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The Flagship Species Fund

Written by: Robin Loveridge
Other posts by Robin Loveridge

Launched in 2001, the fund is a joint initiative between Fauna & Flora International (FFI) and the UK Government’s Department for Environment, Food and Rural Affairs (Defra). In addition, matched funding is sought each year from corporate partners.

The Flagship Species Fund (FSF) provides practical support for the conservation of globally threatened species and their habitats. The fund supports projects that aim to conserve flagship species. ‘Flagship species’ are species that are symbolic of a wider ecosystem and raise awareness or support of conservation effort to either international or local audiences. The Fund’s key taxonomic focus is on primates, sea turtles and trees, but a small number of alternative taxa are considered if they meet the criteria of a flagship species.

In 2014 the Flagship Species Fund is looking to support projects seeking financing of £5,000, up to a maximum of £15,000.

The Flagship Species Fund is focused on supporting the work of locally-based conservation groups or agencies in the developing world. In addition there is a particular interest in funding projects within the UK Overseas Territories.

Call for Proposals 2014

To apply for 2014 funding, applicants must submit a basic project concept (only applications using the format outlined below will be accepted) by a deadline of 7 April 2014.


To be considered for FSF funding in 2014 your application should:

  • Be made by, or on behalf of, a local organisation in a developing country or a UK Overseas Territory.
  • Focus on a globally threatened species in one of the fund’s priority categories: primates, trees and sea turtles. In addition, a small amount of funding may be available for projects which focus on other taxa, providing that the species is clearly a strong local flagship and particularly if the species under-represented in other conservation funding streams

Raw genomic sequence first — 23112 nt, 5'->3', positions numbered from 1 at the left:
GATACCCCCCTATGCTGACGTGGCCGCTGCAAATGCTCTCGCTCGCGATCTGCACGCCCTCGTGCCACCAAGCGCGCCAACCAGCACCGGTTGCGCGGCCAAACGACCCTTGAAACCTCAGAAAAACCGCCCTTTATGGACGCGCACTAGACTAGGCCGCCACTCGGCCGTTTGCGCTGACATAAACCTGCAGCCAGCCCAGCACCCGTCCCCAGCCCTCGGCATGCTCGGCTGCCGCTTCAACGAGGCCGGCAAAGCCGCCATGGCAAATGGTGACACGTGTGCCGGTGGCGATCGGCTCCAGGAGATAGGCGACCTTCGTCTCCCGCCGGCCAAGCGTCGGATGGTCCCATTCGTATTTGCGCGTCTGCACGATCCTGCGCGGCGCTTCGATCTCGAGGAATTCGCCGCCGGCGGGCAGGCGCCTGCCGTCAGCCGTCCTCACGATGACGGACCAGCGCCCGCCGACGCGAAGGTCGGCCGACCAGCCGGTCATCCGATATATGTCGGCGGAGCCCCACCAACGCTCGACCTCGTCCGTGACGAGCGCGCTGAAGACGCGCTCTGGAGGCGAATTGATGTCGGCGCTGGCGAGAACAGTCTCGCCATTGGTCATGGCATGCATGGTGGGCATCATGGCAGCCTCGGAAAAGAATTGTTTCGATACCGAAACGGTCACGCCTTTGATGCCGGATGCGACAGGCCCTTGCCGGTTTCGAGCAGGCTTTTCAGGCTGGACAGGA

• Have clearly defined conservation outcome/s that, although centred on a flagship species, should demonstrate positive impacts on the wider habitat and ecosystem
  • Contribute towards delivery of one or more of the Aichi Biodiversity Targets.
  • Be field based and focus on direct conservation action (to date projects have focused on direct species intervention, education and training, survey and research and, to some extent, policy and planning)
  • Be between 6-18 months duration and in a position to start in 2014.

Application procedure

Applicants should produce a one or two page project concept (in English) in the following format. Please do not send any other accompanying documentation.

  • The focal flagship species/taxa and justification for its status as a flagship, and its global IUCN threat category
  • The country of operation
  • The name of the applicant (local, in-country) organisation
  • The amount requested from the Flagship Species Fund
  • The total budget, with a summary budget breakdown. A list of other sources of finance should also be provided, and an indication of the status of these funds
  • The conservation problem to be addressed
  • Which Aichi target(s) the project will contribute towards (e.g. Target 12 which aims to improve and sustain the conservation status of threatened species, particularly those in decline) a list of targets can be found on their website
  • The objectives of the project
  • The proposed activities
  • The expected outcomes
  • The timeframe for the project
  • Contact persons in the applying institution/agency (who will be notified of funding outcome)

Project concepts must be sent to the Flagship Species Fund coordinator at victoria.price@fauna-flora.org by 23.59 (GMT+1) on 7 April 2014

Operation of the fund

  • If a project is approved by the internal review and by Defra, the funding available will be confirmed. At this stage a full outline will be required from the applicant before a grant agreement can be prepared. Funding can only be transferred once the grant agreement is in place.
  • Subject to receipt of funds for Defra, and completion of paperwork, funds will be transferred to approved projects in early July 2014.
  • The funding will be transferred directly in one or two tranches, rather than being costed piecemeal to the Flagship Species Fund.
  • The project is expected to provide the Flagship Species Fund co-ordinator at FFI with reports twice a year (June 2014 and December 2014). A final project evaluation will also be required. In addition, projects will be asked to provide human-interest stories and photographs of their activities to be used in Defra communications and on the FFI Flagship Species Fund webpage.


Projects funded in 2013 (PDF)

Previously funded projects (PDF)

Written by
Robin Loveridge

Rob joined FFI's Conservation Science team in 2012 after completing an MRes in Ecology Evolution and Conservation at Imperial College London. He also holds a BSc (Hons) in Biology and has spent three years working for research institutes and conservation NGOs in tropical Africa, Asia and the Americas. Within the Conservation Science team, Rob provides cross-organisational support to FFI’s regional teams, contributes to the Global Trees Campaign and coordinates the Flagship Species Fund and Rapid Response Facility.

Other posts by Robin Loveridge

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